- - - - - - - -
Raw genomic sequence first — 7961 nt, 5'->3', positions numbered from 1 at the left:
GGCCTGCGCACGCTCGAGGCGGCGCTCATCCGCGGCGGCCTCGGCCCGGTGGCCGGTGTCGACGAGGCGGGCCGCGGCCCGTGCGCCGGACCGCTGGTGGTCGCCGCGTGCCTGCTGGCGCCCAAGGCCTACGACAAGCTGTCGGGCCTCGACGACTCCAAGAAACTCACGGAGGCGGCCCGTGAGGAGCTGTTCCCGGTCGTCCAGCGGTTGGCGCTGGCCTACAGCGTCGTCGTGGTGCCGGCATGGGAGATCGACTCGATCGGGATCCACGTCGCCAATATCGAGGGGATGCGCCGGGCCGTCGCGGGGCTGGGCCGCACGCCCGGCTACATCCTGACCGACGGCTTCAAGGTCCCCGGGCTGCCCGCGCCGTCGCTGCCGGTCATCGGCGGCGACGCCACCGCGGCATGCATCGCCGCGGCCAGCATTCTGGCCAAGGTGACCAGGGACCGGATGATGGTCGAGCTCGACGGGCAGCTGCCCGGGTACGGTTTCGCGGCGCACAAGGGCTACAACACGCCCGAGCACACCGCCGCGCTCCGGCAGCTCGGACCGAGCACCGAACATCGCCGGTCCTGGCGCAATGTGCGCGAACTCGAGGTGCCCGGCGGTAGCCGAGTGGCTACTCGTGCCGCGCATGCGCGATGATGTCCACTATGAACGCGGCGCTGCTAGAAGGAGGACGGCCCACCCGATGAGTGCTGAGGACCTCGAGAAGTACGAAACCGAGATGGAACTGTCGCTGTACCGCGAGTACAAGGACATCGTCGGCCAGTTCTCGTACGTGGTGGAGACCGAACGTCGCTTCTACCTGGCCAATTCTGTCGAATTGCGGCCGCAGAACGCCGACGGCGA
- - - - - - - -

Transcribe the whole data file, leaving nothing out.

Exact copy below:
Raw genomic sequence first — 7961 nt, 5'->3', positions numbered from 1 at the left:
GGCCTGCGCACGCTCGAGGCGGCGCTCATCCGCGGCGGCCTCGGCCCGGTGGCCGGTGTCGACGAGGCGGGCCGCGGCCCGTGCGCCGGACCGCTGGTGGTCGCCGCGTGCCTGCTGGCGCCCAAGGCCTACGACAAGCTGTCGGGCCTCGACGACTCCAAGAAACTCACGGAGGCGGCCCGTGAGGAGCTGTTCCCGGTCGTCCAGCGGTTGGCGCTGGCCTACAGCGTCGTCGTGGTGCCGGCATGGGAGATCGACTCGATCGGGATCCACGTCGCCAATATCGAGGGGATGCGCCGGGCCGTCGCGGGGCTGGGCCGCACGCCCGGCTACATCCTGACCGACGGCTTCAAGGTCCCCGGGCTGCCCGCGCCGTCGCTGCCGGTCATCGGCGGCGACGCCACCGCGGCATGCATCGCCGCGGCCAGCATTCTGGCCAAGGTGACCAGGGACCGGATGATGGTCGAGCTCGACGGGCAGCTGCCCGGGTACGGTTTCGCGGCGCACAAGGGCTACAACACGCCCGAGCACACCGCCGCGCTCCGGCAGCTCGGACCGAGCACCGAACATCGCCGGTCCTGGCGCAATGTGCGCGAACTCGAGGTGCCCGGCGGTAGCCGAGTGGCTACTCGTGCCGCGCATGCGCGATGATGTCCACTATGAACGCGGCGCTGCTAGAAGGAGGACGGCCCACCCGATGAGTGCTGAGGACCTCGAGAAGTACGAAACCGAGATGGAACTGTCGCTGTACCGCGAGTACAAGGACATCGTCGGCCAGTTCTCGTACGTGGTGGAGACCGAACGTCGCTTCTACCTGGCCAATTCTGTCGAATTGCGGCCGCAGAACGCCGACGGCGA